Table, Donkey and Stick | Restaurant review
Logan Square just got a lot more rustic.
Are you about to set out on a game hunt? Are you taking a break from an arduous cross-country ski trip? Are you looking for a place to recover from a grueling day of trapping wildlife? Bartering beaver fur? Boy, have I got the restaurant for you.
Come in and warm up. Not in the front room—this awkward, chilly space (formerly Bonsoirée) lacks the necessary warmth (figuratively) of the cozier back atrium, where you can gather with your fellow hunter-gatherer-skiiers at communal wood tables. Tear off a hunk of the rustic buckwheat baguette and spread it with the complimentary pork rillettes. The bread’s interior is too moist, and the rillettes are undistinguished. But who cares? It’s fuel.
Besides, you have wanderteller coming. The German word translates as hiker’s plate, but what it means is charcuterie: subtly smoky, tongue-shaped strips of venison loin; gorgeously rich duck-liver mousse; delicate slices of pheasant galantine. In other words, it’s not exactly amateur hour in the cured-meats department over here. In fact, these snacks, as well as a nice cheese plate (served with honey and sunflower-oat bread), are standouts of a menu that otherwise struggles—these are things you don’t have to be a Mountain Man to appreciate.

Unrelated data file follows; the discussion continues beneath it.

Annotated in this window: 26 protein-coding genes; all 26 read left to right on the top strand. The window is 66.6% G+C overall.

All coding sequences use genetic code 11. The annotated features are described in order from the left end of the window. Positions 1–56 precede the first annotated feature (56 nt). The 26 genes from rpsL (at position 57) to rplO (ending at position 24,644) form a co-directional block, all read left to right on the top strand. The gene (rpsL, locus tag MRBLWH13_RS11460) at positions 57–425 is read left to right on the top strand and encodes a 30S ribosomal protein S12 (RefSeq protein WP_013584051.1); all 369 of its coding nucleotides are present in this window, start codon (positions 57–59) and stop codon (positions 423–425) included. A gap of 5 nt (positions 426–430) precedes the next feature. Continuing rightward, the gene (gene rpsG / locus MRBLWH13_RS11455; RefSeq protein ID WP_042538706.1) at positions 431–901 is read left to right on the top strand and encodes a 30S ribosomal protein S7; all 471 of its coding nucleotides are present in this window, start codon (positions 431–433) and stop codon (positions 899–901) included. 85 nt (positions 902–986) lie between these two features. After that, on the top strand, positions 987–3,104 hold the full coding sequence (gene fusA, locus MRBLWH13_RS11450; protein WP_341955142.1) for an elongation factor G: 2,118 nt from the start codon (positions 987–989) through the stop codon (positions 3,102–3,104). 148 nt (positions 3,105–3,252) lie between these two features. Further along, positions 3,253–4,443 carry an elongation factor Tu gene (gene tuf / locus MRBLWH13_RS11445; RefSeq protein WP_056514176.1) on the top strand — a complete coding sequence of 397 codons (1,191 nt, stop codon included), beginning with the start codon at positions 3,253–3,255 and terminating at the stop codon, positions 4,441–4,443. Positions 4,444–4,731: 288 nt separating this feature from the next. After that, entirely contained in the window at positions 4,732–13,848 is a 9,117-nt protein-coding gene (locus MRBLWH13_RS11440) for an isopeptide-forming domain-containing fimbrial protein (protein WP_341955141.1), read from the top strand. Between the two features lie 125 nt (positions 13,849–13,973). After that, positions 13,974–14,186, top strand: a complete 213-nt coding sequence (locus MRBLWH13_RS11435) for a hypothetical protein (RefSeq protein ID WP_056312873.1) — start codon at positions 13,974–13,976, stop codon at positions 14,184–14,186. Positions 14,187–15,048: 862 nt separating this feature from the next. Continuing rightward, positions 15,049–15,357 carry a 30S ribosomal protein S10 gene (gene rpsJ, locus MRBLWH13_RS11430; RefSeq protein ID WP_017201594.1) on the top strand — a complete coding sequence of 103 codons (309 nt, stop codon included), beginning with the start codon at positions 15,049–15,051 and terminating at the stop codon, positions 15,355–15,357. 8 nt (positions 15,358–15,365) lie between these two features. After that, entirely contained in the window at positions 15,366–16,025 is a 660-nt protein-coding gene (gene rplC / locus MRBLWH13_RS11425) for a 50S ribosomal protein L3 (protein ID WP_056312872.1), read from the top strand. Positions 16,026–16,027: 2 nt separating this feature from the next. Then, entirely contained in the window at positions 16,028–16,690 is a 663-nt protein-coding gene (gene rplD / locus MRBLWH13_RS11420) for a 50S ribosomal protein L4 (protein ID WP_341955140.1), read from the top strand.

The same can’t be said for the roasted sunchokes and squash, a dish of roughage served, quizzically, cold. Nor of the intensely fatty veal breast, nor of the humdrum roasted trout, nor of the grainy pork sausage. The beet soup is an enigma: It’s beautiful in a dark, haunting way. I can’t say it’s something I’d want to eat again—funky strips of blood sausage, soft puffed jasmine rice and all—but I’m glad I had it once, and at $7, it didn’t hurt to do so. That’s the price of most of the appetizers here, and entrées are ridiculously reasonable, too, with only one more than $16. The best one I tried was the braised beef shank, tender hunks of meat intertwined with caramelized kale, centered around a square of sweet potato dauphinoise (thin slices of tender root vegetable layered with cream). It was, like a lot of chef Scott Manley’s food, rich and rustic. Yet, it was so satisfying and well-executed that it did what few of its cohort could: It made the concept of an Alpine-inn-and-obscure-Grimm-fairy-tale-inspired restaurant seem appealing, not limiting.